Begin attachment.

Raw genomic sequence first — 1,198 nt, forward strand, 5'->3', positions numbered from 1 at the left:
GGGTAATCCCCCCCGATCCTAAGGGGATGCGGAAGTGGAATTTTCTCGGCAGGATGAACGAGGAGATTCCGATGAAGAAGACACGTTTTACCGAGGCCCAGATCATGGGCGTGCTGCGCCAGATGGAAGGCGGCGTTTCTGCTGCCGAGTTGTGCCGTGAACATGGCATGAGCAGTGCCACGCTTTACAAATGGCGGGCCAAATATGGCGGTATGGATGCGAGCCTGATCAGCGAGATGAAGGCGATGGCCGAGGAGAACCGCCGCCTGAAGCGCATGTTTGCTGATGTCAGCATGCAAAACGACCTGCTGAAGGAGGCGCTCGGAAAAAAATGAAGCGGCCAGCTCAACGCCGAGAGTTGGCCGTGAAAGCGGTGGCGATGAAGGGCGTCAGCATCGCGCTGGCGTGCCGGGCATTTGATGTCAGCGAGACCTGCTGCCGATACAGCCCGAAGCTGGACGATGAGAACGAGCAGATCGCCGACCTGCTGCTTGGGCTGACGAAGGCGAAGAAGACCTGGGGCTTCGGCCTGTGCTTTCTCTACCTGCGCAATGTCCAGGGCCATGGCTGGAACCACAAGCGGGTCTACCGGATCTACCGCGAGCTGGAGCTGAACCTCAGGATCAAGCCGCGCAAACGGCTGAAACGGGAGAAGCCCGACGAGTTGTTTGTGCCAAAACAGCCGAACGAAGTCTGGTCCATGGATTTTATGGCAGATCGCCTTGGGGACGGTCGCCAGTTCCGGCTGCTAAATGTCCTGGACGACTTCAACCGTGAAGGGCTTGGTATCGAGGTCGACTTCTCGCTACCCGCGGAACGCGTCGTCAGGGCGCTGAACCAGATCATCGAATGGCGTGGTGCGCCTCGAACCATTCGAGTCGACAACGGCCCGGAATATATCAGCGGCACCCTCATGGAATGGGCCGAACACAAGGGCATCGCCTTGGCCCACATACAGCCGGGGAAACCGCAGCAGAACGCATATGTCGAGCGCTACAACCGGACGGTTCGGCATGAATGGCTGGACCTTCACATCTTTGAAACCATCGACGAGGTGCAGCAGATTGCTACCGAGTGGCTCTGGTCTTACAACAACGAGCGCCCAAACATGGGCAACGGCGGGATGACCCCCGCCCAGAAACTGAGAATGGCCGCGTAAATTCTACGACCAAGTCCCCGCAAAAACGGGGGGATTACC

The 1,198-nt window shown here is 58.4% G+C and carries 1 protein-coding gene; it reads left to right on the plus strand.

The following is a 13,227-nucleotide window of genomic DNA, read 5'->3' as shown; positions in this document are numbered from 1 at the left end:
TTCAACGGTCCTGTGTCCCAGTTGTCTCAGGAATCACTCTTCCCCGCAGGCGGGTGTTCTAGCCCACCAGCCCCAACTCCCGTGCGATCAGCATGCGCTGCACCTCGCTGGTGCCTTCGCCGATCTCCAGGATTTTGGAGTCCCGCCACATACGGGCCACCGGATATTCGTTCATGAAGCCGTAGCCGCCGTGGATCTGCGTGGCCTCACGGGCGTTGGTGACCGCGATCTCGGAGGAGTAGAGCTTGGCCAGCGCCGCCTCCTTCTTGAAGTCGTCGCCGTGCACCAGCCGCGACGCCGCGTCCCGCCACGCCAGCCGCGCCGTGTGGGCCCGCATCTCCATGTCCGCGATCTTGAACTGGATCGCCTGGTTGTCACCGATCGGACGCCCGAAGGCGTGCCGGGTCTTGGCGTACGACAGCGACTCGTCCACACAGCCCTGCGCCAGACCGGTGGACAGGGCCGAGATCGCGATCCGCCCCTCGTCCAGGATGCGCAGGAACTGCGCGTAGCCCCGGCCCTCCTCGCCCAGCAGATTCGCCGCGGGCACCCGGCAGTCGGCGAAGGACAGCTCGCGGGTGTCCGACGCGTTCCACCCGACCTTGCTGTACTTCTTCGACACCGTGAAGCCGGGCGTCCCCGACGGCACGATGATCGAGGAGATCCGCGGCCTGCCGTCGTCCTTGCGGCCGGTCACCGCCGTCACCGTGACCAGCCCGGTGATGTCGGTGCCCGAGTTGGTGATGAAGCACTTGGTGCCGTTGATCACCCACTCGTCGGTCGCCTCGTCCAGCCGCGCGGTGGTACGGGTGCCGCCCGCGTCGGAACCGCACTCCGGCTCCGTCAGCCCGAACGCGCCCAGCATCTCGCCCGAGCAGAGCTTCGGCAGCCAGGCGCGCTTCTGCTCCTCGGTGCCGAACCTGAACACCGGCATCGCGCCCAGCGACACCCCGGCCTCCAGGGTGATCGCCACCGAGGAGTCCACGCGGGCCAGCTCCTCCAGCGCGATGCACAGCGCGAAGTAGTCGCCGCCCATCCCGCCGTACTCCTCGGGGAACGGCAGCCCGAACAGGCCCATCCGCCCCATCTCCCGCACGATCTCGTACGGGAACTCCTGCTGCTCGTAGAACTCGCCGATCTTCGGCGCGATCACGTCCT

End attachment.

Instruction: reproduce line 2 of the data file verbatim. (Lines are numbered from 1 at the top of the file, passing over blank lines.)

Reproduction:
GGGTAATCCCCCCCGATCCTAAGGGGATGCGGAAGTGGAATTTTCTCGGCAGGATGAACGAGGAGATTCCGATGAAGAAGACACGTTTTACCGAGGCCCAGATCATGGGCGTGCTGCGCCAGATGGAAGGCGGCGTTTCTGCTGCCGAGTTGTGCCGTGAACATGGCATGAGCAGTGCCACGCTTTACAAATGGCGGGCCAAATATGGCGGTATGGATGCGAGCCTGATCAGCGAGATGAAGGCGATGGCCGAGGAGAACCGCCGCCTGAAGCGCATGTTTGCTGATGTCAGCATGCAAAACGACCTGCTGAAGGAGGCGCTCGGAAAAAAATGAAGCGGCCAGCTCAACGCCGAGAGTTGGCCGTGAAAGCGGTGGCGATGAAGGGCGTCAGCATCGCGCTGGCGTGCCGGGCATTTGATGTCAGCGAGACCTGCTGCCGATACAGCCCGAAGCTGGACGATGAGAACGAGCAGATCGCCGACCTGCTGCTTGGGCTGACGAAGGCGAAGAAGACCTGGGGCTTCGGCCTGTGCTTTCTCTACCTGCGCAATGTCCAGGGCCATGGCTGGAACCACAAGCGGGTCTACCGGATCTACCGCGAGCTGGAGCTGAACCTCAGGATCAAGCCGCGCAAACGGCTGAAACGGGAGAAGCCCGACGAGTTGTTTGTGCCAAAACAGCCGAACGAAGTCTGGTCCATGGATTTTATGGCAGATCGCCTTGGGGACGGTCGCCAGTTCCGGCTGCTAAATGTCCTGGACGACTTCAACCGTGAAGGGCTTGGTATCGAGGTCGACTTCTCGCTACCCGCGGAACGCGTCGTCAGGGCGCTGAACCAGATCATCGAATGGCGTGGTGCGCCTCGAACCATTCGAGTCGACAACGGCCCGGAATATATCAGCGGCACCCTCATGGAATGGGCCGAACACAAGGGCATCGCCTTGGCCCACATACAGCCGGGGAAACCGCAGCAGAACGCATATGTCGAGCGCTACAACCGGACGGTTCGGCATGAATGGCTGGACCTTCACATCTTTGAAACCATCGACGAGGTGCAGCAGATTGCTACCGAGTGGCTCTGGTCTTACAACAACGAGCGCCCAAACATGGGCAACGGCGGGATGACCCCCGCCCAGAAACTGAGAATGGCCGCGTAAATTCTACGACCAAGTCCCCGCAAAAACGGGGGGATTACC